The trial court then asked defendant concerning his understanding of the proceedings, his knowledge of what was happening and if he felt he had any mental problems. The defendant answered: "No, I understand it, I understand it."
The claim asserted in the motion did not raise an issue concerning competency to plead; further, the record conclusively refutes the allegation made in support of his claim. The trial court was not required to conduct a hearing on this claim. See State v. Lobb, 78 N.M. 735, 437 P.2d 1004 (1968).Hearing on claim of coerced plea.
In response to one of the court's questions, defendant stated: "I'm supposed to plead guilty." On the basis of this statement, defendant contends that he should have had an evidentiary hearing to determine whether his guilty plea was coerced.
The statement relied on is taken out of context. Its context follows:"The Court: * * * let me inquire, Mr. Barefield, is it your feeling here that you are unable to understand what we're doing here and you know what's happening to you "Mr. Barefield: I'm supposed to plead guilty. "The Court: Well, I don't know whether you're supposed to or not. Is it your wish to? That's what I wanted to know. "Mr. Barefield: Yeah, that's my wish."
The statement, placed in context, and the questioning by the court previously referred to, conclusively show there is no basis for the claim of a coerced plea. The trial court did not err in refusing to hold a hearing on this claim.Failure to appoint counsel.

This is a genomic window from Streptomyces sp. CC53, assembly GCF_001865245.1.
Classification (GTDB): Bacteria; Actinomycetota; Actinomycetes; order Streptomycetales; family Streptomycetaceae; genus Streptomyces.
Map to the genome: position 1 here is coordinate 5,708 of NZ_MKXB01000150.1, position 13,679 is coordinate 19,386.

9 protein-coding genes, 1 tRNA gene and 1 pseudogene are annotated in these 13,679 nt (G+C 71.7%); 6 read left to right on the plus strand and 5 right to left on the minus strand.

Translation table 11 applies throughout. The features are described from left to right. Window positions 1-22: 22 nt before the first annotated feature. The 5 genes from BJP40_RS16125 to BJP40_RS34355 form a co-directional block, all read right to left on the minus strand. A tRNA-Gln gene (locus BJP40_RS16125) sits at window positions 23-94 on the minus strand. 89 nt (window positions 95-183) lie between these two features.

As a part of the second motion, defendant asked that an attorney be appointed "* * * to help formulate his cause." Defendant asserts that if counsel had been appointed, "* * * counsel would have upon examination of the files and records brought to the Court's attention the failure to provide assistance to the Defendant in his prior appeal. * * *" This is a reference to the unperfected appeal from denial of the first motion for post-conviction relief and the failure to appoint counsel in connection with that appeal. Defendant relies on State v. Gorton, 79 N.M. 775, 449 P.2d 791 (Ct.App.1969).
Gorton is not applicable. It was concerned with a claim that defendant had *282 been denied an appeal from his conviction and defendant's right, in a post-conviction proceeding, to a hearing on that claim. Here we are concerned with a failure to appoint counsel to represent defendant in connection with his second post-conviction motion. Counsel is not required to be appointed until a factual basis is alleged which raises a substantial issue. Section 21-1-1(93), supra; State v. Ramirez, 78 N.M. 418, 432 P.2d 262 (1967). The second motion raised no substantial issue. The trial court did not err in failing to appoint counsel to represent defendant in connection with the second motion.
This holding does not mean that defendant has lost his appeal from denial of his first motion for post-conviction relief. The issues raised in the first motion differ from those presented in the second motion. Defendant's appeal from denial of the first motion was timely. Counsel may still be appointed and the appeal in connection with the first motion may still be perfected.
The order denying the second motion for post-conviction relief is affirmed.
It is so ordered.
OMAN and HENDLEY, JJ., concur.